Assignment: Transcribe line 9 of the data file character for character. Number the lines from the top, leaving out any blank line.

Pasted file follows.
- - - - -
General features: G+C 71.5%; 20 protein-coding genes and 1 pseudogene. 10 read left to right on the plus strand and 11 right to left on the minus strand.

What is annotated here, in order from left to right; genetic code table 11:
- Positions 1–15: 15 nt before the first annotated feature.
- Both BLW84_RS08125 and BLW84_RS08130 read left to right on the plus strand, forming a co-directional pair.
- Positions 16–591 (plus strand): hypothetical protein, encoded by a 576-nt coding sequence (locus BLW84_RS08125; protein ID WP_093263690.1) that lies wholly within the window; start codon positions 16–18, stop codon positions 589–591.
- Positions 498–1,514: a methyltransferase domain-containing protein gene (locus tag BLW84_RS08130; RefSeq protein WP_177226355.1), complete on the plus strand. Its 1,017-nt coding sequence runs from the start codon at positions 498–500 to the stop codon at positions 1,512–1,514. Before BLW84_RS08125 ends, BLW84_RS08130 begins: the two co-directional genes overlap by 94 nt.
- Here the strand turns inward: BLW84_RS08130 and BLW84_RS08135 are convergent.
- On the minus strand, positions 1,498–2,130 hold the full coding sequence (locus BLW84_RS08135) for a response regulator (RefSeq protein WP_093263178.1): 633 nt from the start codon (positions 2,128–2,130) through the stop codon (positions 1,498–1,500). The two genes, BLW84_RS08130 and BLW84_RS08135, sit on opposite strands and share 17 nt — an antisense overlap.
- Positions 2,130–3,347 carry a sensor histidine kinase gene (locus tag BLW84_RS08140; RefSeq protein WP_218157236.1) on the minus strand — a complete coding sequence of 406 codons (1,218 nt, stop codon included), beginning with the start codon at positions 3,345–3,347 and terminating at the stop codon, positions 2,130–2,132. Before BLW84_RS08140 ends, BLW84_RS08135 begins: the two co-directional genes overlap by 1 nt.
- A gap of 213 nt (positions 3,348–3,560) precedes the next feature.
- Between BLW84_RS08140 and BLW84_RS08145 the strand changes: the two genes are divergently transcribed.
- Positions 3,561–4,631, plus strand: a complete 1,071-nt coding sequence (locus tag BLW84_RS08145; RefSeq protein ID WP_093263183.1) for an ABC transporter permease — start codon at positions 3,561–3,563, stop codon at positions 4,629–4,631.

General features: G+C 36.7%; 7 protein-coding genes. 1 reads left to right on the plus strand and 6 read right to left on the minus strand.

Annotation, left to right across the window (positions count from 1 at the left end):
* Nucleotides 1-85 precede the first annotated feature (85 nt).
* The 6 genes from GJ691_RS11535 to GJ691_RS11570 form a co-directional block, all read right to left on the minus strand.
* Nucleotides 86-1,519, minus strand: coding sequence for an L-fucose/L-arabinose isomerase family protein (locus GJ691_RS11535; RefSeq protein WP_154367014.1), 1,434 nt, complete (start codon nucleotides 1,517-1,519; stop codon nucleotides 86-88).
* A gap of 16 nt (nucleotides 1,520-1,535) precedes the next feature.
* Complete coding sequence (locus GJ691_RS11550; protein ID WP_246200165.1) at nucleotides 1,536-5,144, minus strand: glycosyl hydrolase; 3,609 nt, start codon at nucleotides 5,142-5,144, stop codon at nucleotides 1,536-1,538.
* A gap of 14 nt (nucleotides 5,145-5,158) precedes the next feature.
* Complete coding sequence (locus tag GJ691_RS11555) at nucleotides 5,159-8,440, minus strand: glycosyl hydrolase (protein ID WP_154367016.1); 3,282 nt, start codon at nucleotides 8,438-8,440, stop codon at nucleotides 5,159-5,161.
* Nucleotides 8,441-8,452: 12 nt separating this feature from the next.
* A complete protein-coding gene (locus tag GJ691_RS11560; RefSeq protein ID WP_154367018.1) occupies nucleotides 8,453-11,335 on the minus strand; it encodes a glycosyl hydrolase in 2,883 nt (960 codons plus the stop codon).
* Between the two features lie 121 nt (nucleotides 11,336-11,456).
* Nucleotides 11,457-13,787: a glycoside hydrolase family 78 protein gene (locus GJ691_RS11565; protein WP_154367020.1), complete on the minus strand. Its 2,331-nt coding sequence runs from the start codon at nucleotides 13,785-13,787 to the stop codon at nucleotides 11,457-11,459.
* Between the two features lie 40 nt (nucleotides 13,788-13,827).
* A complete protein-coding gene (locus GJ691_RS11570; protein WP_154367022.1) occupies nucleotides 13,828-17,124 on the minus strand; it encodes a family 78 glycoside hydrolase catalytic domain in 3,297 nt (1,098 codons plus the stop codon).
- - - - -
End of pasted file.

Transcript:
- Positions 2,130–3,347 carry a sensor histidine kinase gene (locus tag BLW84_RS08140; RefSeq protein WP_218157236.1) on the minus strand — a complete coding sequence of 406 codons (1,218 nt, stop codon included), beginning with the start codon at positions 3,345–3,347 and terminating at the stop codon, positions 2,130–2,132. Before BLW84_RS08140 ends, BLW84_RS08135 begins: the two co-directional genes overlap by 1 nt.